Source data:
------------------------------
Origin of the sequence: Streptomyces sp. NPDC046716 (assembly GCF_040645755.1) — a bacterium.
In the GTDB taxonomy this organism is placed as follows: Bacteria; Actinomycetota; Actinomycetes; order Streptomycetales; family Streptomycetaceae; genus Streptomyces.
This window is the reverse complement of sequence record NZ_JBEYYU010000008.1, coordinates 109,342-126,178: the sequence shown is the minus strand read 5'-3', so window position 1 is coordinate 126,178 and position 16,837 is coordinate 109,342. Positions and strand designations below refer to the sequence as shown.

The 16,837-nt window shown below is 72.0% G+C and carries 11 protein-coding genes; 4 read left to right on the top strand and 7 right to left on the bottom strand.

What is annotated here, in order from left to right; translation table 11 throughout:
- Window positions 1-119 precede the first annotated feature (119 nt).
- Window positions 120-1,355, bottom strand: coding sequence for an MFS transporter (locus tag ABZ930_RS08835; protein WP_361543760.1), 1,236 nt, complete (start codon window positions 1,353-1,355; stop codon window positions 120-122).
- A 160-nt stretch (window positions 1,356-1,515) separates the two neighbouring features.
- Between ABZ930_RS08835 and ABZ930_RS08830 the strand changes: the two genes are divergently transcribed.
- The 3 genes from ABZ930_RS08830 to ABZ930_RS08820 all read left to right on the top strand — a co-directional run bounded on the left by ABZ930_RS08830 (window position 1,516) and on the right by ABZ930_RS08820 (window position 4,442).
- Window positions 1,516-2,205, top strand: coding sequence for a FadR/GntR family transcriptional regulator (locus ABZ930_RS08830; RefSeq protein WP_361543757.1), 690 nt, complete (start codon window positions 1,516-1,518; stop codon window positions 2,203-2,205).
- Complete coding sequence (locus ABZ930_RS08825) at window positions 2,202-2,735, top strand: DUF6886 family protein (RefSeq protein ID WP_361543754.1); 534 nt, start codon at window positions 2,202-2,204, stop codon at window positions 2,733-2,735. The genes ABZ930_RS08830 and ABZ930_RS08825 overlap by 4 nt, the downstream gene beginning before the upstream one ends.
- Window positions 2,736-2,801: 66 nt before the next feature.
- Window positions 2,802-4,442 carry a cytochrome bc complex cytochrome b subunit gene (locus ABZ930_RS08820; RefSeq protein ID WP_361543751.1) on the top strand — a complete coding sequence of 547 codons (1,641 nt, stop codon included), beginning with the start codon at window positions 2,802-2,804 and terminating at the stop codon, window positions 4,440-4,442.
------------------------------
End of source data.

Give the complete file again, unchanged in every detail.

Origin of the sequence: Streptomyces sp. NPDC046716 (assembly GCF_040645755.1) — a bacterium.
In the GTDB taxonomy this organism is placed as follows: Bacteria; Actinomycetota; Actinomycetes; order Streptomycetales; family Streptomycetaceae; genus Streptomyces.
This window is the reverse complement of sequence record NZ_JBEYYU010000008.1, coordinates 109,342-126,178: the sequence shown is the minus strand read 5'-3', so window position 1 is coordinate 126,178 and position 16,837 is coordinate 109,342. Positions and strand designations below refer to the sequence as shown.

The 16,837-nt window shown below is 72.0% G+C and carries 11 protein-coding genes; 4 read left to right on the top strand and 7 right to left on the bottom strand.

What is annotated here, in order from left to right; translation table 11 throughout:
- Window positions 1-119 precede the first annotated feature (119 nt).
- Window positions 120-1,355, bottom strand: coding sequence for an MFS transporter (locus tag ABZ930_RS08835; protein WP_361543760.1), 1,236 nt, complete (start codon window positions 1,353-1,355; stop codon window positions 120-122).
- A 160-nt stretch (window positions 1,356-1,515) separates the two neighbouring features.
- Between ABZ930_RS08835 and ABZ930_RS08830 the strand changes: the two genes are divergently transcribed.
- The 3 genes from ABZ930_RS08830 to ABZ930_RS08820 all read left to right on the top strand — a co-directional run bounded on the left by ABZ930_RS08830 (window position 1,516) and on the right by ABZ930_RS08820 (window position 4,442).
- Window positions 1,516-2,205, top strand: coding sequence for a FadR/GntR family transcriptional regulator (locus ABZ930_RS08830; RefSeq protein WP_361543757.1), 690 nt, complete (start codon window positions 1,516-1,518; stop codon window positions 2,203-2,205).
- Complete coding sequence (locus ABZ930_RS08825) at window positions 2,202-2,735, top strand: DUF6886 family protein (RefSeq protein ID WP_361543754.1); 534 nt, start codon at window positions 2,202-2,204, stop codon at window positions 2,733-2,735. The genes ABZ930_RS08830 and ABZ930_RS08825 overlap by 4 nt, the downstream gene beginning before the upstream one ends.
- Window positions 2,736-2,801: 66 nt before the next feature.
- Window positions 2,802-4,442 carry a cytochrome bc complex cytochrome b subunit gene (locus ABZ930_RS08820; RefSeq protein ID WP_361543751.1) on the top strand — a complete coding sequence of 547 codons (1,641 nt, stop codon included), beginning with the start codon at window positions 2,802-2,804 and terminating at the stop codon, window positions 4,440-4,442.